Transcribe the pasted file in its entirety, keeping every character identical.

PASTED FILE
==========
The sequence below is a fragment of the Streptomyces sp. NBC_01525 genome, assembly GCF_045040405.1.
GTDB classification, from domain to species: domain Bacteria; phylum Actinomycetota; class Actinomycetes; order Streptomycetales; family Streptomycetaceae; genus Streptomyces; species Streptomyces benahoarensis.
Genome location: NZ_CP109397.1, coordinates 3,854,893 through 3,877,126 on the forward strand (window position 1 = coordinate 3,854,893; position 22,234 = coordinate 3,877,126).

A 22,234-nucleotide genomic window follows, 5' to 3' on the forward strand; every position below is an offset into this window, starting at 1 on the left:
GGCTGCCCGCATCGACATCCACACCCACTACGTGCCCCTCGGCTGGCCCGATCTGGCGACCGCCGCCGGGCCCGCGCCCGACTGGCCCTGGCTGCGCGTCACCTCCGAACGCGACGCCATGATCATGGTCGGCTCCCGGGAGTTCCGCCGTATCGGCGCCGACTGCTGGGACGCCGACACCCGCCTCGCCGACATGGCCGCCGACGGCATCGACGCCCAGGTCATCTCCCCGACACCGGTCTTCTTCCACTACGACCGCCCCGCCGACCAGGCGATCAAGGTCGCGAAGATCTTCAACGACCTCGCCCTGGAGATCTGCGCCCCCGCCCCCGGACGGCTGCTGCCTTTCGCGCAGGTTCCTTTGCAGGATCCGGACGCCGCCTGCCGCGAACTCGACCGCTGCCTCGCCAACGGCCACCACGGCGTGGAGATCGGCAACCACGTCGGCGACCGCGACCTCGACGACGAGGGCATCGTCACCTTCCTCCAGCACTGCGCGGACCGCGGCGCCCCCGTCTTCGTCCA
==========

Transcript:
The sequence below is a fragment of the Streptomyces sp. NBC_01525 genome, assembly GCF_045040405.1.
GTDB classification, from domain to species: domain Bacteria; phylum Actinomycetota; class Actinomycetes; order Streptomycetales; family Streptomycetaceae; genus Streptomyces; species Streptomyces benahoarensis.
Genome location: NZ_CP109397.1, coordinates 3,854,893 through 3,877,126 on the forward strand (window position 1 = coordinate 3,854,893; position 22,234 = coordinate 3,877,126).

A 22,234-nucleotide genomic window follows, 5' to 3' on the forward strand; every position below is an offset into this window, starting at 1 on the left:
GGCTGCCCGCATCGACATCCACACCCACTACGTGCCCCTCGGCTGGCCCGATCTGGCGACCGCCGCCGGGCCCGCGCCCGACTGGCCCTGGCTGCGCGTCACCTCCGAACGCGACGCCATGATCATGGTCGGCTCCCGGGAGTTCCGCCGTATCGGCGCCGACTGCTGGGACGCCGACACCCGCCTCGCCGACATGGCCGCCGACGGCATCGACGCCCAGGTCATCTCCCCGACACCGGTCTTCTTCCACTACGACCGCCCCGCCGACCAGGCGATCAAGGTCGCGAAGATCTTCAACGACCTCGCCCTGGAGATCTGCGCCCCCGCCCCCGGACGGCTGCTGCCTTTCGCGCAGGTTCCTTTGCAGGATCCGGACGCCGCCTGCCGCGAACTCGACCGCTGCCTCGCCAACGGCCACCACGGCGTGGAGATCGGCAACCACGTCGGCGACCGCGACCTCGACGACGAGGGCATCGTCACCTTCCTCCAGCACTGCGCGGACCGCGGCGCCCCCGTCTTCGTCCA